Top 5 Technologies in Cricket

CIOReviewindia Team | Saturday, 21 September 2019, 05:44 IST

Top 5 Technologies in Cricket

Cricket is evolving, and it is being affected by the general pace of technology. Although the basics are the same, monitoring of the game has been transformed. Umpires now use assorted tech aids that ensure fair decisions, and training of players has been enhanced with technology as well.

Technological advances have found their way into all sides of human existence. Here is a look at some of the most important innovations cricket has seen over the past few decades. Such a big news portal about cricket as has a wealth of information on how cricket is played. But first, let’s look at the tech top five.

1. Snickometer

Also referred to as Sniko, this British invention was implemented into cricket televising in the mid-90s. The technology was the brainchild of Allan Plaskett, who worked in computer science. Today, it is often used by third umpires when they are referred to by their ground colleagues.

The system allows checking whether the ball touched the bat before it went to the wicketkeeper. This is achieved through graphic analysis of the video and sound, along with noise frequency. A very specific sound indicates that the touching did happen.

If the system detects a short sound of leather on willow at the exact moment when the ball is flying past the bat, then the touch is accepted. Other possible sounds, such as hitting against the pads or the pitch, have different frequencies and shapes of the sound waves.

2. Hot Spot

Basically, this invention is a more advanced system which serves the same purpose. The infrared imaging detects and marks the exact spot in which contact friction coming from the ball raised the area temperature. This also provides better reliability of decisions taken by the ground umpires. In cases when referrals are not allowed, the technology works as an analysis tool for TV.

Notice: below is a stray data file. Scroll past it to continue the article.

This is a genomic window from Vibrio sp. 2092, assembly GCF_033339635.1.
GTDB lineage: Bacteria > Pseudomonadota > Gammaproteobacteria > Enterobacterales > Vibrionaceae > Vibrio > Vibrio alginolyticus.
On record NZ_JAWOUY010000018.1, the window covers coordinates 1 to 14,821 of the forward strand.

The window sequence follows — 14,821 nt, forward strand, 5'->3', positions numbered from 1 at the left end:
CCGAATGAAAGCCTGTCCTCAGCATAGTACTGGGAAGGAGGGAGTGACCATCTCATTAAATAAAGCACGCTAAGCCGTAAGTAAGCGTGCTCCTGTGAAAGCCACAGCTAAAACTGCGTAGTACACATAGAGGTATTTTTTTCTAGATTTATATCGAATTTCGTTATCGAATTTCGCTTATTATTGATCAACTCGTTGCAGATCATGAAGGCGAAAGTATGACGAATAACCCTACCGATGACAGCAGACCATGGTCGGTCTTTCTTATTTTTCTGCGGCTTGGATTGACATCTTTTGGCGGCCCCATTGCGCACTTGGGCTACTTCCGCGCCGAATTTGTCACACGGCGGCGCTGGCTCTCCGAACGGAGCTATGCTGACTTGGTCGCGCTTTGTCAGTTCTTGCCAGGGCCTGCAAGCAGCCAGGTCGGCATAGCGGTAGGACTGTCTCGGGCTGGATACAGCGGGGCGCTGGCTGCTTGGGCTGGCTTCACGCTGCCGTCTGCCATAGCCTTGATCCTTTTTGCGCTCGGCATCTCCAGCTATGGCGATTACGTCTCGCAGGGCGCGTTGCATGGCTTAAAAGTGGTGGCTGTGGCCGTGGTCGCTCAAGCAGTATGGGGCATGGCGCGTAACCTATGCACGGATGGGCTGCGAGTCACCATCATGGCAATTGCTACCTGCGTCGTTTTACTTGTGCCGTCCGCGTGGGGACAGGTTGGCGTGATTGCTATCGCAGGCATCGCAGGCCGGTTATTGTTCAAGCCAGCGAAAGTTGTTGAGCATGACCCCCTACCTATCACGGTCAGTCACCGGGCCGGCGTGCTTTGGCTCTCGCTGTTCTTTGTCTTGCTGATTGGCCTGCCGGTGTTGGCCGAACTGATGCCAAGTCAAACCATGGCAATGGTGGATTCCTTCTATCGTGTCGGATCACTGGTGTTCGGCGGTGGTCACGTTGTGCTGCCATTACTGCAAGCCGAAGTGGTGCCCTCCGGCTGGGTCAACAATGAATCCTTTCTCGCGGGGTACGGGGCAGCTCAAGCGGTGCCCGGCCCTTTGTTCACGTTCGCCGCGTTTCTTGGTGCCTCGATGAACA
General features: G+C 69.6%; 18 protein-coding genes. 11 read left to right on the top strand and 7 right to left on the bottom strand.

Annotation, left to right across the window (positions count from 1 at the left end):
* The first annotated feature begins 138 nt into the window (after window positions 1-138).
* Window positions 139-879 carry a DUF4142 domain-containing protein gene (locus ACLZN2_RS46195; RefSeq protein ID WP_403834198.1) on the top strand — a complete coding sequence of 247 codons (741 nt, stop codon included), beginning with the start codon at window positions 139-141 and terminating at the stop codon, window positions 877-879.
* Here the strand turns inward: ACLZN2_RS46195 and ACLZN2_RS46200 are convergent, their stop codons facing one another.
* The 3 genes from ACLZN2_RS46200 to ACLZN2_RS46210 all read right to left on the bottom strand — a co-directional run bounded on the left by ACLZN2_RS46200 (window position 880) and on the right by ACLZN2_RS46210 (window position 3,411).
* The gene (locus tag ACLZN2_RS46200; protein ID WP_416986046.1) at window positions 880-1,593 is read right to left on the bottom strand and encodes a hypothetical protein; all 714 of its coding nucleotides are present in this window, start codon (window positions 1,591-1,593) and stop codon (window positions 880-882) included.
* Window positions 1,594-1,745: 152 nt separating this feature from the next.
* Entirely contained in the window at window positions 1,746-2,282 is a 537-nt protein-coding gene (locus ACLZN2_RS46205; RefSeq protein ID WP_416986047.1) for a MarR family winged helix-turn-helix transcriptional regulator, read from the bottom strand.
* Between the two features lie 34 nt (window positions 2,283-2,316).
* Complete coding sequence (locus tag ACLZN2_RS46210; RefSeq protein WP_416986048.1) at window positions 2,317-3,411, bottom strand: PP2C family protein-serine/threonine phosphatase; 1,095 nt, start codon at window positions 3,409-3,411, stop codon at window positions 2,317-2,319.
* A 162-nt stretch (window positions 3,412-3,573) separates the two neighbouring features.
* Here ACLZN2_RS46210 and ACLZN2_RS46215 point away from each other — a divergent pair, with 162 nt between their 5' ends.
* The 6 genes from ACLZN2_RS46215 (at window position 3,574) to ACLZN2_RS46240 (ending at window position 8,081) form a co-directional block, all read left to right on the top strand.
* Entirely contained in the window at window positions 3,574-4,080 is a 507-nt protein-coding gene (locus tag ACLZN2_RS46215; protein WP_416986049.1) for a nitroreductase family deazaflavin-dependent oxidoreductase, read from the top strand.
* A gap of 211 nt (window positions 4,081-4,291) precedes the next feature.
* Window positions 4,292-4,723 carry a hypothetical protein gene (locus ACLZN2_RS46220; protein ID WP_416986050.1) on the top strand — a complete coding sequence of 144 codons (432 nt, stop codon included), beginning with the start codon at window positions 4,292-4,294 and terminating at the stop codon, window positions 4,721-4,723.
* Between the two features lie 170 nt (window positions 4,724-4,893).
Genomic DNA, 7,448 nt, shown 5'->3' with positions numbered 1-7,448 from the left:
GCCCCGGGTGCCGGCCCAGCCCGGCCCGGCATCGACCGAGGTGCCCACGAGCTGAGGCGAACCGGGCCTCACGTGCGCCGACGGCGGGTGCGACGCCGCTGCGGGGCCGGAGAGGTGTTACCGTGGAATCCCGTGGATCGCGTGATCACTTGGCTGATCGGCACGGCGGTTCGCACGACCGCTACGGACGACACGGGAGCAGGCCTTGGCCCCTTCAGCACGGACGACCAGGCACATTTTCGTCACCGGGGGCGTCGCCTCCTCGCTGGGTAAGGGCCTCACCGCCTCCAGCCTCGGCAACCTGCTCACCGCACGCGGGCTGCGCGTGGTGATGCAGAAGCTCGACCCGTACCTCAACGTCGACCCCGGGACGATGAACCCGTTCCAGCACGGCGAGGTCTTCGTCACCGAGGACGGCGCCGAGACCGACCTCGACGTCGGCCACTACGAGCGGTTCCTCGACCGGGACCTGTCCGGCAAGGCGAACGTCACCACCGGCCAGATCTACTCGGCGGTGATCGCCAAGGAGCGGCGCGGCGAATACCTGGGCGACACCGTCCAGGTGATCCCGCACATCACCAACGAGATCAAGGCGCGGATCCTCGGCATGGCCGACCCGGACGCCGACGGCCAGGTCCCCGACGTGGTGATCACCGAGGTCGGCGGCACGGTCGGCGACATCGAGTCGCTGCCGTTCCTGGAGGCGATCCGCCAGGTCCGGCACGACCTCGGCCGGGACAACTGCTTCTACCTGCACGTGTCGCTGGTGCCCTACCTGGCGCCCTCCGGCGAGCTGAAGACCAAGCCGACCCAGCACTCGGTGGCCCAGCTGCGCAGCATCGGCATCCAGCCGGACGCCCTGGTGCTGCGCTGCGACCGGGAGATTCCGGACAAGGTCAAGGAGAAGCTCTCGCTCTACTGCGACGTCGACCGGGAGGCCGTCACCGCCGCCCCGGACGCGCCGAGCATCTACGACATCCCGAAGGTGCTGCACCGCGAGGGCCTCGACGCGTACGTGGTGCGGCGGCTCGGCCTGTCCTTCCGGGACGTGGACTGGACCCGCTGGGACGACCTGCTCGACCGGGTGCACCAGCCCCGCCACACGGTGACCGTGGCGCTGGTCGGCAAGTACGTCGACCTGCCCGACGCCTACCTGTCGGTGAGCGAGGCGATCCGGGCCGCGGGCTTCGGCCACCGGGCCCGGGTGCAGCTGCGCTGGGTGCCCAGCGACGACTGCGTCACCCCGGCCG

This is how it works. A camera is placed on each of the two ends. The system works by measuring heat friction from a collision, whether it was a ball on bat, on a pad, on a glove, etc. The ball contact is detected via a subtraction technique involving monochrome negative frames fed into a computer.

3. Hawk Eye (UDSC)

This British invention has spread beyond cricket, tennis, football, hurling, and other sports. Is it able to visually track the movement of the ball and show statistical paths via film image? It was first put to practical use in TV broadcasts of 2001. The inventor is Dr. Paul Hawkins.

The concept involves the presence of 6-7 working cameras that are installed underneath the stadium roof. Tracking the ball for various angles, they provide footage that is later merged into a 3D trajectory representation. Despite sometimes questionable accuracy to within 0.19-inches, it is accepted as a reliable second opinion.

4. PitchVision

This is a product of UK-based miSprot, which has found wide application in cricket training.The purpose of the system, which costs around 30% less than a bowling machine, is performance feedback for bowling crease. The line, length, pace, bounce, deviation, and foot position of a bowler are all accurately measured and recorded ball by ball.

A batsman may thus see whether the field would have been pierced, understand which deliveries were flawed, compare his results against other trainees, and, bat in realistic scenarios. The interactive platform has been welcomed by the cricket community, and it is pitched as a game-changing technology.

5. SpiderCam

Thanks to this accessory, TV or film cameras may now be moved horizontally and vertically over the pitch. The first case of practical application in a real game happened in 2010 in South Africa. Back SpiderCam was used during the IPL semi-finals held as part of Champions League Twenty20. Other sports, including football and tennis, have also adopted a useful system.

At each of the four-pitch corners, there is a special motorized winch. It controls a cable which is connected to the dolly — a gyro-stabilized carrier. As the cable is wound or unwound, the system moves the dolly to the right position over the pitch. Winch settings are set via software and then forwarded to the hardware through fiber optic cables.

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